Kim Kilkenny with Petersburg Mental Health Services says mental health and physical health go hand in hand.
“Mental health and physical health are intertwined,” Kilkenny says. “We believe in treating the whole body and that if your physical health is not good or you’re struggling with pain, mental health is not going to feel good and you’re going to struggle with that, and so, that’s why we talk about all of it. ‘Is your social health good, is your mental health good. What can we do to keep you active? You know, what are some behavior strategies that will help improve your mood and decrease symptoms?’ So, it’s just enmeshed and you know, our doctors ask us, ‘are we getting exercise’? You know, it’s all inter-related to our whole well being.”
Kilkenny’s office took over the Pedometer Challenge this year through a different funding source– a $24,000 dollar Community Transformations grant from the CDC or Centers for Disease Control. The grant came through the South East Alaska Regional Health Consortium or SEARHC.
Martha Pearson is a Program Manager for SEARHC. I spoke with her and Kilkenny about the details of this year’s Pedometer Challenge.
Angela: “Now the actual mechanics of the pedometer, it’s basically recording how many steps you take or those types of motions?”
Kim: “Right. You’ll want to test it out that the steps are corrected and it will do 24 hours, count your steps and then the way we are having people measure their participation is by calling in their total numbers for that week. They’re logging in, this year we are doing it through survey monkey so we have instant data and know where everybody’s at and that way we don’t lose any information or add wrong (laughs) so that’s how it’s going down.”
Martha: “And also the beauty of using the pedometers is that each participant gets their own feedback right away of how they’re doing. They can set their own personal goals. You know, for some person, 10,000 steps a day is no problem. That’s about five miles of stepping a day. For some people that would be just an impossible task. So, for them maybe 5,000 steps or 2,000. Whatever it is, you can set your own goal and work to reach it. And that’s why this program is likely to be more successful is because everyone can join in and participate on their own rate.”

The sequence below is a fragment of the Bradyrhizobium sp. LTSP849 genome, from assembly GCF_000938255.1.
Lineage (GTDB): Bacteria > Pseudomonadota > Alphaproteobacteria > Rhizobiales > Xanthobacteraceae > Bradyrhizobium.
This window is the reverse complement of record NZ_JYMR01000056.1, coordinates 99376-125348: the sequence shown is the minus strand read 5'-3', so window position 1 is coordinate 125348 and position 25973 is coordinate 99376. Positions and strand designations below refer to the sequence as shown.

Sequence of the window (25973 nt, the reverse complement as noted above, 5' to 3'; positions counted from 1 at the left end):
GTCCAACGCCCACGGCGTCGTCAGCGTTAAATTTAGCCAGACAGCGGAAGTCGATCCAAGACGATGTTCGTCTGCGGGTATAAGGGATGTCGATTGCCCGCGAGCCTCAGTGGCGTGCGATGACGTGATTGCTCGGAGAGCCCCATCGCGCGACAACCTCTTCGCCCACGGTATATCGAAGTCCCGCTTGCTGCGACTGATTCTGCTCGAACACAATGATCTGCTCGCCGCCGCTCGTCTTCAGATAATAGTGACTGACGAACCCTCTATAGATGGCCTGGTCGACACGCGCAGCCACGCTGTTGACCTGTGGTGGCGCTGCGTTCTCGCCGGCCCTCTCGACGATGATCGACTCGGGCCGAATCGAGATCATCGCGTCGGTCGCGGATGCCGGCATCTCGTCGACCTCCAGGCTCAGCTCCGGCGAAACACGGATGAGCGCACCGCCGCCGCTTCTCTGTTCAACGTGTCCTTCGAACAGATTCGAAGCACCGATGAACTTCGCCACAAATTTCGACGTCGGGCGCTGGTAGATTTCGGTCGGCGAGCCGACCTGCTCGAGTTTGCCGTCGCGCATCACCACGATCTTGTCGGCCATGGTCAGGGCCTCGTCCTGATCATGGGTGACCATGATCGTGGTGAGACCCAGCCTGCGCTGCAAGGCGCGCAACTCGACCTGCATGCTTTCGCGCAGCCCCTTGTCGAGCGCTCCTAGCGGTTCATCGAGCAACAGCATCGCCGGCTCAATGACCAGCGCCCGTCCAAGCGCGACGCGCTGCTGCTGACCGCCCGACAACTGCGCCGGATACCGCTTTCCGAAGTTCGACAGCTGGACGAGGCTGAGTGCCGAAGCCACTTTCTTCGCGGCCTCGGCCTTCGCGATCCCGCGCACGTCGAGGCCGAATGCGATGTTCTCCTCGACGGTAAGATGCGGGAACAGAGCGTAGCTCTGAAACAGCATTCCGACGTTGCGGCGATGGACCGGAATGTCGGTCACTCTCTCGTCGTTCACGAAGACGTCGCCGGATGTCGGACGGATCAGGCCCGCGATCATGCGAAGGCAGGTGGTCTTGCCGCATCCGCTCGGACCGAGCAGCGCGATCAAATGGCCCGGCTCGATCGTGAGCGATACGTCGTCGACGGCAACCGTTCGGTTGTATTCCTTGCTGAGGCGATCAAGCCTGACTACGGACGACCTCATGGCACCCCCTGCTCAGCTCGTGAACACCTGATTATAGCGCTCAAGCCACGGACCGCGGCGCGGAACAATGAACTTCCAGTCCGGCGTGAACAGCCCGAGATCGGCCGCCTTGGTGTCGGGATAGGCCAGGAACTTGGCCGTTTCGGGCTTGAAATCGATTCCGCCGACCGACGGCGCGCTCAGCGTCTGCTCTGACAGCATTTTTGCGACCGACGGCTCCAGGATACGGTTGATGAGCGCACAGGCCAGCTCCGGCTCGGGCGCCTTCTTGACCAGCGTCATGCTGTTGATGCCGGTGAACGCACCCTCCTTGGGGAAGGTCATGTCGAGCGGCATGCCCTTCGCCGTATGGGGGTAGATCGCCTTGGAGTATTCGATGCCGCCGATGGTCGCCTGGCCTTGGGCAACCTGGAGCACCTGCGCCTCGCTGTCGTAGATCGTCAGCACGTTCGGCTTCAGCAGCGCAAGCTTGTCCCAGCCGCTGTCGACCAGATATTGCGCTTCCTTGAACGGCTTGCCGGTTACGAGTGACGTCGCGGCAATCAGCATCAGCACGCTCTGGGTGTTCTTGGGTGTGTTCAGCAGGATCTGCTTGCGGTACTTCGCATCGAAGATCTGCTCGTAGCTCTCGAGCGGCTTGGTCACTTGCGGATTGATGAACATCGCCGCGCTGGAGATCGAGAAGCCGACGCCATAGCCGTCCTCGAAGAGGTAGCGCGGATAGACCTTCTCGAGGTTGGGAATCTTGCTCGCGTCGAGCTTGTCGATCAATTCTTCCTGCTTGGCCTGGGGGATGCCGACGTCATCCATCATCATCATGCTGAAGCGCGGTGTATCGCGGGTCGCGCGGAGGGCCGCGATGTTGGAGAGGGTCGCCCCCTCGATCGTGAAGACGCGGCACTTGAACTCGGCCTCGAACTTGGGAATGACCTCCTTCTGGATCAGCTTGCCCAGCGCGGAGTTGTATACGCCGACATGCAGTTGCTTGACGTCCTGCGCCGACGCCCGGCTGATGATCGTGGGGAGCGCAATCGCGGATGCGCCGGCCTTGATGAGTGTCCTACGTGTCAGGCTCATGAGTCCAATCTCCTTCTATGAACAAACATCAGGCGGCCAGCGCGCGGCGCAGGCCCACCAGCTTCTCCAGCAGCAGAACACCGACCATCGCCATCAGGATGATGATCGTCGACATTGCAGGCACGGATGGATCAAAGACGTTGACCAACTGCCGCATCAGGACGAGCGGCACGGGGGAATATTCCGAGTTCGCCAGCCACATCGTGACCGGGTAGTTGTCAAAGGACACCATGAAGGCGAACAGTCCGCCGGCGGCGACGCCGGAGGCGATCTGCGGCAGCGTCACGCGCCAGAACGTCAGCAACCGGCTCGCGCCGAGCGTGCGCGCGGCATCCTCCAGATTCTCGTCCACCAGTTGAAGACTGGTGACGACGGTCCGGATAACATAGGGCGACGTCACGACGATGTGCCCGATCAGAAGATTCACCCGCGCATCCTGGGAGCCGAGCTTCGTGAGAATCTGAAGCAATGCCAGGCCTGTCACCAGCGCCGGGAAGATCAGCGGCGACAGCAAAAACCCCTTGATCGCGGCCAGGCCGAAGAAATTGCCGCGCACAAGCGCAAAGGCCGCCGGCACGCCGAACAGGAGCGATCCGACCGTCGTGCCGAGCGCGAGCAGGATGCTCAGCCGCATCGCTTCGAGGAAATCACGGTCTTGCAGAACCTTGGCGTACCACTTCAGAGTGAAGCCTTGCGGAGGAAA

Angela: “How long is this challenge going for?”
Kim: “Six weeks. The challenge will end May 23. The reporting period opens on Thursday and it closes on Sunday for that previous week. So to be eligible for the drawing for a weekly prize, you’ll need to register during that four day window.”
Angela: “Speaking of prizes…”
Kim: “They’re fabulous!”
Angela: “I guess that’s some incentive to keep going.”
Kim: “Yeah, we included some physical health wellbeing prizes or incentives. My favorite– groups are eligible for weekly prizes as well–is two hours at the bouncy castle at Parks and Rec. So, adults are encouraged…you know…it’s a lot of fun if you’ve ever been in the bouncy castle (laughs).”
Angela: “I’ve actually seen pictures and my first question was, ‘is there an age limit’(laughs)?.”
Kim: “No. We checked and there is no age limit (laughs) and then we have kayaks, we have an I pad mini. Well, kayak, sorry, singular. We have some galaxy tablets, Zumba cards, Skate of Gear has a package that they’re donating. So, very cool prizes.”
As of last week, about 100 people had registered.
People can sign up for the Pedometer Challenge through Friday (April 18). Pedometers can be picked up at Public Health or you can call Petersburg Indian Association or Mental Health and they will get one to you.